Someone was approaching him. Who was it? A gentle voice called out the child’s named even as a hand reached down to help the boy to his feet. As the boy reached out to take the hand he was startled to see that it had been torn and mutilated by large spike nails. The kindly man helping the child to his feet was the Lord Jesus.
Eventually the boy was told that he was to come back to life, return home, and tell people about his experience of heaven… and so the boy did.
According to numerous news outlets, Malarkey, who is now 17 years old is recanting his entire story about dying, going to heaven, and meeting Jesus. According to a written statement from Malarkey, “I did not die. I did not go to Heaven. I said I went to heaven because I thought it would get me attention.”
So what should our response be to this sort of literary and theological… er… malarkey?
Let me offer a personal disclaimer first: To begin with, I DO believe in heaven, I DO believe that the souls of departed saints immediately go to be with Christ, I DO believe in the bodily resurrection of the dead when Christ returns, I DO believe in a coming new creation... However, I am highly suspicious of "Heavenly Tourism" books.
Even so, as it relates to this particular "Heavenly Tourism" book, I think we need to recognize that the young boy at the center of the aforementioned book has faced quite a lot of debilitating trama in his young life due to the accident he was involved in and he deserves our sympathy and our prayers. More than this, however, he deserves our hearty praise. It takes guts to publicly confess that you’ve lied about something – especially when the lie took place on such a massive scale. Young Malarkey has done the right thing even though the right thing was certainly very difficult to do. He told the truth... Over and above all of this there is something else about Malarkey that should determine our response to his recantation - namely, the reason Malarkey made it…. His recantation was the result of a new-found conviction about the absolute authority of Scripture.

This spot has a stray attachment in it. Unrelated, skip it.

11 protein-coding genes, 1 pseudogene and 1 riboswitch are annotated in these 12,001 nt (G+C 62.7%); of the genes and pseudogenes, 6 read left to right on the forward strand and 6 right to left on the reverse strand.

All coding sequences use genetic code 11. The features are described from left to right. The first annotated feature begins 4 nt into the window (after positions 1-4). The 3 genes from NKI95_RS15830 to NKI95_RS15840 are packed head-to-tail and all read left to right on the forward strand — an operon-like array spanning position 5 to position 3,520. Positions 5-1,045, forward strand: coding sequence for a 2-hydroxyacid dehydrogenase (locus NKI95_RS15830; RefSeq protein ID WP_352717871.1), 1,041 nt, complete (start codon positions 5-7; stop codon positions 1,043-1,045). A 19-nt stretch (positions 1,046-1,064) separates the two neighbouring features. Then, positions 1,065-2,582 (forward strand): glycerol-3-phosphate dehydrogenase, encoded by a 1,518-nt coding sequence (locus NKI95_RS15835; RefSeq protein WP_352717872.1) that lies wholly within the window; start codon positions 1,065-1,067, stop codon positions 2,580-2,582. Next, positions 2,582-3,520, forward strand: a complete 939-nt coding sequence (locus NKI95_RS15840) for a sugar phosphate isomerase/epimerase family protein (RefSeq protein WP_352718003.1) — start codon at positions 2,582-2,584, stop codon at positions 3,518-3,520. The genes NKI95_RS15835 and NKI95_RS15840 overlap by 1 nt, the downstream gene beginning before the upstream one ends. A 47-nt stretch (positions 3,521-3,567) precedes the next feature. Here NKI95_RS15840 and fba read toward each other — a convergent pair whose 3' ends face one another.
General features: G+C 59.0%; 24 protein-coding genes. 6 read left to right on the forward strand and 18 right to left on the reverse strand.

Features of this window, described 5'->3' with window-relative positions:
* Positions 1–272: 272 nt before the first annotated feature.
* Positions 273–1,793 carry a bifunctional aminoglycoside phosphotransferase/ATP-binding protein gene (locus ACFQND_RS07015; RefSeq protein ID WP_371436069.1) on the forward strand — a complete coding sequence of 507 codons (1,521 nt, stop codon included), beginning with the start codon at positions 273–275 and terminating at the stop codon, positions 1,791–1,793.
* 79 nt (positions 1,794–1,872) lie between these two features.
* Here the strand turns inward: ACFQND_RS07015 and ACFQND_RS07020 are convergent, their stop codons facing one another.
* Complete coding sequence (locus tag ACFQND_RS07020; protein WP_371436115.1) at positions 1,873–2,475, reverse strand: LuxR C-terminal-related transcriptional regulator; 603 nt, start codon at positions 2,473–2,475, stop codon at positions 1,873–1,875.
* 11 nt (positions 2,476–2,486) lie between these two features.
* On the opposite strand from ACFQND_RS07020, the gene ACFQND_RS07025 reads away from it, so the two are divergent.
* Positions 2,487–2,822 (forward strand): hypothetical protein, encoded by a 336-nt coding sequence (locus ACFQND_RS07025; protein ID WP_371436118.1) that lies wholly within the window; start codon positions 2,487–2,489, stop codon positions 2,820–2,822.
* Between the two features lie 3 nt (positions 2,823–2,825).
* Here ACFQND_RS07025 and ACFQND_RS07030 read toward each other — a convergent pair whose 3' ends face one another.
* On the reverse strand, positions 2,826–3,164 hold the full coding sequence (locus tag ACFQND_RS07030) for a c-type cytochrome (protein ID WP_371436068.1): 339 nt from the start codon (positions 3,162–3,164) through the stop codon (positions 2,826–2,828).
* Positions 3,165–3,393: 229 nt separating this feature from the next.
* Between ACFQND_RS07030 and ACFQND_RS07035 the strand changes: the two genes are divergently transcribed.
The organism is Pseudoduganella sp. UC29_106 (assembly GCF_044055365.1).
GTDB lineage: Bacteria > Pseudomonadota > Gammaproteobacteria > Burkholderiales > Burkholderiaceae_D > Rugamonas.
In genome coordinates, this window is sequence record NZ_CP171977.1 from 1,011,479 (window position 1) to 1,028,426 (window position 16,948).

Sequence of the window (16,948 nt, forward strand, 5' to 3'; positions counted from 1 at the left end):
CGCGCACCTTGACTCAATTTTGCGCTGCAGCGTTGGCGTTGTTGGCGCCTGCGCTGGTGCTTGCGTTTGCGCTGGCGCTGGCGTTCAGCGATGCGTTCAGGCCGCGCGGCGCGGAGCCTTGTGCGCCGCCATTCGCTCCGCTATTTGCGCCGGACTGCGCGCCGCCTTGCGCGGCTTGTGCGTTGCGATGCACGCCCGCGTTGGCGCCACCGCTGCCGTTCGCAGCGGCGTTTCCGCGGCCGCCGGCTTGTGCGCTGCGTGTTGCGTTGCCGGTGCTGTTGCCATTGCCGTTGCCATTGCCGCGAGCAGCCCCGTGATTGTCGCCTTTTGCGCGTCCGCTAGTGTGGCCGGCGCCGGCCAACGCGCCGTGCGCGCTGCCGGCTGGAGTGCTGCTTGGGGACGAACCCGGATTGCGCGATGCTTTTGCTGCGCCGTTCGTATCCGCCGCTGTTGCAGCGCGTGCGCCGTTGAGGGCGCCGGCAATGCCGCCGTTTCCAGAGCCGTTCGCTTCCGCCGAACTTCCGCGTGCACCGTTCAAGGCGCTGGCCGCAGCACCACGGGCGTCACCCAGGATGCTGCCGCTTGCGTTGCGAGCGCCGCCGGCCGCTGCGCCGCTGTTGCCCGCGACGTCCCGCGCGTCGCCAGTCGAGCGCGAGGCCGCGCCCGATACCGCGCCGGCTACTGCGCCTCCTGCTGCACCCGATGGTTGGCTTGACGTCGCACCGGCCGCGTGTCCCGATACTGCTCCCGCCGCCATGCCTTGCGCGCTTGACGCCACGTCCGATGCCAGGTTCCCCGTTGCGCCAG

Yes, according to Malarkey, The Boy Who Came Back From Heaven was/is unhelpful not merely because it was/is malarkey, but much more importantly, it is unhelpful because it is unscriptural…. (Go back and read the previous sentence again and stew on it for a while.) Yes, that’s right, these kind of “Heavenly Tourism” Books, represent direct (though possibly unintentional) attacks on the Word of God, The Bible.
"'The Boy Who Came Back From Heaven' is... unhelpful because it is unscriptural."
Let me suggest three unhelpful things that “Heavenly Tourism” Books imply about the Bible.
Heavenly Tourism Books Suggest the Bible is NOT Complete
Since its earliest days the Church has understood Scripture to be God’s perfect and final revelation to man. In other words, Biblical Christianity maintains that God has said all He wanted to say in the 66 books of the Bible. There is nothing He forgot. Nothing He put in it by mistake. There is no further revelation to be given. It is complete.
Heavenly Tourism books, however, add to God's revelation as if He had accidentally left something out. These books contain specific details about death, heaven, angels, the saints in glory, and the Lord Jesus, that God did not reveal in the Bible. But if the Bible is complete and without error, as the Church has historically maintained, then God has given us all the information that He, in His wisdom, wanted to reveal. We do not need appendixes to Biblical revelation written by 6-year olds (or anyone else) claiming to have spiritual knowledge beyond what God has revealed in His Word. To do so constitutes nothing less than adding to God's Word.
Heavenly Tourism Books Suggest the Bible is Not Sufficient
Here’s a great technical term to impress your friends with – “perspicuity” – a word that simply means “clarity.”